The approach we advocate is to tune your MySQL database system for the most efficient performance before you begin throwing new hardware at the problem, or begin re-designing the very solution itself. Let’s learn to use some very effective tools—most of which are included in your MySQL installation—to make this process a pleasure. We can start right away if you are ready to take the plunge.

  • Oracle

    • Sun’s open source legacy

      Colbourne later recounted that “Shortly after the merger I spoke to a Sun employee who was now employed by Oracle. Their view was that Oracle had no idea what they had really bought with Java. The meaning was that Oracle did not understand the role of the wider community in the success of Java”. Since then, a specification for Java SE 7 has been released, but Oracle’s intransigence on the IP issue has led the Apache Software Foundation to leave the JCP.

  • CMS

    • So long, Drupal 5.x (End of Life Announcement)

      When Drupal 7 was released that meant that Drupal 5 was no longer supported. This announcement is merely a reminder of that fact. It is the policy (and, to large extent a matter of pragmatics) of the Drupal community to support only the current major release of Drupal (currently Drupal 7.x), and the previous release (currently Drupal 6.x). See Drupal’s version info for more details on this policy.

  • FSF/FSFE/GNU/SFLC

    • Call for IceCat developers

      The GNU Icecat project is a web browser built to deal with the influx of threats to freedom and privacy on the web from traps such as nonfree plugins and nonfree JavaScript.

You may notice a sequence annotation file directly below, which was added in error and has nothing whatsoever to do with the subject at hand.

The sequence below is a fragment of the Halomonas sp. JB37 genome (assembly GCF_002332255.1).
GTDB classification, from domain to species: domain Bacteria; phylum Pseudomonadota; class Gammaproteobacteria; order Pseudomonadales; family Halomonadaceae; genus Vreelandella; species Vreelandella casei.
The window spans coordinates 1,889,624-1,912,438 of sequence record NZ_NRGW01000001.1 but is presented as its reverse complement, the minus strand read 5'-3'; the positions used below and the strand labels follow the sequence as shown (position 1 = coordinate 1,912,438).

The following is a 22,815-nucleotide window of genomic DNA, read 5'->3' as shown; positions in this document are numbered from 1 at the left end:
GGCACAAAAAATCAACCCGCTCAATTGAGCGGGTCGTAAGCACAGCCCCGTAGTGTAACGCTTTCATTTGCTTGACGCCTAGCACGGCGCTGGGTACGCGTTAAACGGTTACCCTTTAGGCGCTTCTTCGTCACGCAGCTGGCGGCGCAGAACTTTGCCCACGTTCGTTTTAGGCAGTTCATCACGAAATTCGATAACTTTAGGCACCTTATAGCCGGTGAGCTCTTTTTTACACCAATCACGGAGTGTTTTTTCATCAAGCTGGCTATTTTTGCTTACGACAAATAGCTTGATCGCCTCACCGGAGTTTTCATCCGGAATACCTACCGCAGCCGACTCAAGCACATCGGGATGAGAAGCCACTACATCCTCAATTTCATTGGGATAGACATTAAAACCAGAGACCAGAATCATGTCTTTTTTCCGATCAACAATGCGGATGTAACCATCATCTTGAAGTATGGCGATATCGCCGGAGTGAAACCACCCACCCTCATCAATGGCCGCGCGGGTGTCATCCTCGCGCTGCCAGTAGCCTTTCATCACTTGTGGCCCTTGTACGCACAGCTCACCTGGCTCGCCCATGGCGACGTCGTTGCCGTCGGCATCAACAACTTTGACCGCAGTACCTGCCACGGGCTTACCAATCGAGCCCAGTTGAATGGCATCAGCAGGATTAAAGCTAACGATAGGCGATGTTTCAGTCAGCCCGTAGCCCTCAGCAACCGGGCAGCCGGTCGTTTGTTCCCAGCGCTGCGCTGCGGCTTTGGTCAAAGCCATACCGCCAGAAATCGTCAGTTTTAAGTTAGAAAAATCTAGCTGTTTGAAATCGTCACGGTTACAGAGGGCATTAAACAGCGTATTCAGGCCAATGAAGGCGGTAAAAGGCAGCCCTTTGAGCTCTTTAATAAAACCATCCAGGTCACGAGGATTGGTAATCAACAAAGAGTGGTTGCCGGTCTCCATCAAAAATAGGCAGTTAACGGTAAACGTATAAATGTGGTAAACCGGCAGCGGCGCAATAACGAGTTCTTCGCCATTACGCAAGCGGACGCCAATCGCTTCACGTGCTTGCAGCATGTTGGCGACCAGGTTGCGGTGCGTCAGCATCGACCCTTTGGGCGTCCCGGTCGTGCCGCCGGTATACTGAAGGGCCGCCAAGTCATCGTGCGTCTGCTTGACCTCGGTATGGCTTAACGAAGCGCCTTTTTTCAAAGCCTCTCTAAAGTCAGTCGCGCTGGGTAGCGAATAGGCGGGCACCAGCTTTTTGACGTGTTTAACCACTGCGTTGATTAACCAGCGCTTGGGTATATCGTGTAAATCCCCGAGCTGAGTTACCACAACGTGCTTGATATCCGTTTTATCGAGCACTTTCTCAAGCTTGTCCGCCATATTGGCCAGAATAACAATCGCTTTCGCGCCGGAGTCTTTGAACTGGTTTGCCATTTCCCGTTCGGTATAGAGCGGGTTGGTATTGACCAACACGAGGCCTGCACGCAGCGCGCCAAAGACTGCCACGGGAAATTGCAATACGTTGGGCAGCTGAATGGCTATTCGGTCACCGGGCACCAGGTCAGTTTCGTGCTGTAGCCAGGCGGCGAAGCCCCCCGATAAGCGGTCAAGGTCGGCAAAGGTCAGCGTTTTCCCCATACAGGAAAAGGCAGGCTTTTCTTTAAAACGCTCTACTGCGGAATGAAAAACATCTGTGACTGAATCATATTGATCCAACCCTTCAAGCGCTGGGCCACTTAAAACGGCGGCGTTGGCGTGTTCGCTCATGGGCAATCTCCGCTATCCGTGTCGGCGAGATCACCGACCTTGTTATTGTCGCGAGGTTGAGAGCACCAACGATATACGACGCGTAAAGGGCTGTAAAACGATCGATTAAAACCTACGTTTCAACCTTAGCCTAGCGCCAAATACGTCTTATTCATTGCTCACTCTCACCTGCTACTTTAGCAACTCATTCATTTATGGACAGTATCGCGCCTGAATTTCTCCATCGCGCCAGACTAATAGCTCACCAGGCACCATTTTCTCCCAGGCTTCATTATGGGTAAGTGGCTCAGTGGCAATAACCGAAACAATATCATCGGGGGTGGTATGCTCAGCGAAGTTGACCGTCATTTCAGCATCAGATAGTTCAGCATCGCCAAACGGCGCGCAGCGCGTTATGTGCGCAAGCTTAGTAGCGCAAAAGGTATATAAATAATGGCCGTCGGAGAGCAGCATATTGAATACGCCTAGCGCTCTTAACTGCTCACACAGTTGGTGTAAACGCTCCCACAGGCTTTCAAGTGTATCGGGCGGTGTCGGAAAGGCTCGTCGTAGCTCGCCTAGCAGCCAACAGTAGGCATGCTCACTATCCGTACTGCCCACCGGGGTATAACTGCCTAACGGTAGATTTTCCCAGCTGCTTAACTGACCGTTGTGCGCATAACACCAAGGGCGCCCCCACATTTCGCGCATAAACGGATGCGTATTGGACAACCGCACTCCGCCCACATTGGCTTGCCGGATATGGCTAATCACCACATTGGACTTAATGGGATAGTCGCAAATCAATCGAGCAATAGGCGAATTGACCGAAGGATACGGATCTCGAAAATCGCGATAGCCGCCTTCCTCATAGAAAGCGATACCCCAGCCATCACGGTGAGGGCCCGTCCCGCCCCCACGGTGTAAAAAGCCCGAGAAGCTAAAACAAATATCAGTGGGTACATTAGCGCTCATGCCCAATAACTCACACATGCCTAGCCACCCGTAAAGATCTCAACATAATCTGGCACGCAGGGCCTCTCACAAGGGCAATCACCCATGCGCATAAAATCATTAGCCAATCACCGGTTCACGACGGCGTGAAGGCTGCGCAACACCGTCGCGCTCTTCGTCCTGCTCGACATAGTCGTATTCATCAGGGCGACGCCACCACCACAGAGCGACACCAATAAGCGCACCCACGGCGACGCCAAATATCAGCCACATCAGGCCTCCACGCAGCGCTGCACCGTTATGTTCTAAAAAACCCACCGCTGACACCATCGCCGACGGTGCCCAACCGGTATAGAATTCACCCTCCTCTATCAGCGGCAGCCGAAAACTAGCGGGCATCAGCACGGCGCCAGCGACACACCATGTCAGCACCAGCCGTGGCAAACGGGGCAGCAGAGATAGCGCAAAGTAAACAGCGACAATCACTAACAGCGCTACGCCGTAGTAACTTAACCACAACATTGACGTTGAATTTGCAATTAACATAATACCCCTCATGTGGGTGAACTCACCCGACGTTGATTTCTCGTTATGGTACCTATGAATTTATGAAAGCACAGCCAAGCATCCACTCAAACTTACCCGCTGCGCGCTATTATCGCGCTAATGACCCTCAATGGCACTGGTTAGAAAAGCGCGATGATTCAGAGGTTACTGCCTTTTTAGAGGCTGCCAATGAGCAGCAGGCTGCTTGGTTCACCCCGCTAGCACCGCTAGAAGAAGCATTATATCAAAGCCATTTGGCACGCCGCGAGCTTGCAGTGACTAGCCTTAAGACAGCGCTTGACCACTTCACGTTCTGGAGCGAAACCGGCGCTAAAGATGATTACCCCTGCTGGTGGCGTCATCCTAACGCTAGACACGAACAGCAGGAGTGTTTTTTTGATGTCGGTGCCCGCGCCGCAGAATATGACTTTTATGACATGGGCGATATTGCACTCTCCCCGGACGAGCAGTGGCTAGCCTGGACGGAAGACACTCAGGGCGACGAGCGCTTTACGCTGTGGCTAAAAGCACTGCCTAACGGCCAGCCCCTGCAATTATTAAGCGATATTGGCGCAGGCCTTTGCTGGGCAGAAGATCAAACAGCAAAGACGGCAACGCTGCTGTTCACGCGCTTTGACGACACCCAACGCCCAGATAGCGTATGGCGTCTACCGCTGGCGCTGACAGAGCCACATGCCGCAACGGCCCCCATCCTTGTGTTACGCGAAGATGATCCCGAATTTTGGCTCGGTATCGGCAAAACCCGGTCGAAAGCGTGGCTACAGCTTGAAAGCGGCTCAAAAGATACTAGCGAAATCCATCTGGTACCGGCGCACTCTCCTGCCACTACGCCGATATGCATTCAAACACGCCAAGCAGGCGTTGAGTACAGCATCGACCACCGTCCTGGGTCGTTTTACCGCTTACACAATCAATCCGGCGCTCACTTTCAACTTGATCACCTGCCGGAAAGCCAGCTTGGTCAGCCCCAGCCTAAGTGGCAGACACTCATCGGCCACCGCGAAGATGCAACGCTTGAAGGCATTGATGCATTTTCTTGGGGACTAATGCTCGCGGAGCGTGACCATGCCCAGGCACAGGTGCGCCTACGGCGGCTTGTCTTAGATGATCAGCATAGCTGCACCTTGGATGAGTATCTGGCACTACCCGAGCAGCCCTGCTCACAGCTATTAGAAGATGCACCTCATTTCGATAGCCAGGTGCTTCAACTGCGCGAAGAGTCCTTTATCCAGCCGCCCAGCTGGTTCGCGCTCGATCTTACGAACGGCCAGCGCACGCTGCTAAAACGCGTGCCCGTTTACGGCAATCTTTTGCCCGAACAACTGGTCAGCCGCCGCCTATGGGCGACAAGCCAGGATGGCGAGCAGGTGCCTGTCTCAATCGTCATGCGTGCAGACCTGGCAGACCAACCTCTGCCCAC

• Government/Transparency

    • Legal advice on enhanced cooperation kept secret

      The European Council has some difficulties to apply the TURCO judgement of the ECJ which clearly mandates a disclosure of legal advice unrelated to court proceedings. Legal advice concerning the enhanced cooperation on an unitary patent, they think they are permitted to keep it confidential. I strongly doubt so.

  • Standards/Consortia

    • HTML Versioning Eliminated

      There will be no HTML version 6 or version 6.2.3, or any other numbered version. Instead, HTML will just be considered a “living document,” one that will be updated on an ongoing basis, said Ian Hickson, a member of the Web Hypertext Application Technology Working Group (WHATWG), in a blog post Wednesday.

Leftovers

  • Student protester who threw fire extinguisher from roof jailed

    A student who admitted throwing a fire extinguisher from the roof of Millbank Tower during November’s tuition fees protests was sentenced to 32 months in jail today by a judge who warned those who abuse the right of peaceful protest to expect lengthy custodial sentences.

  • Italian court waters down Berlusconi immunity law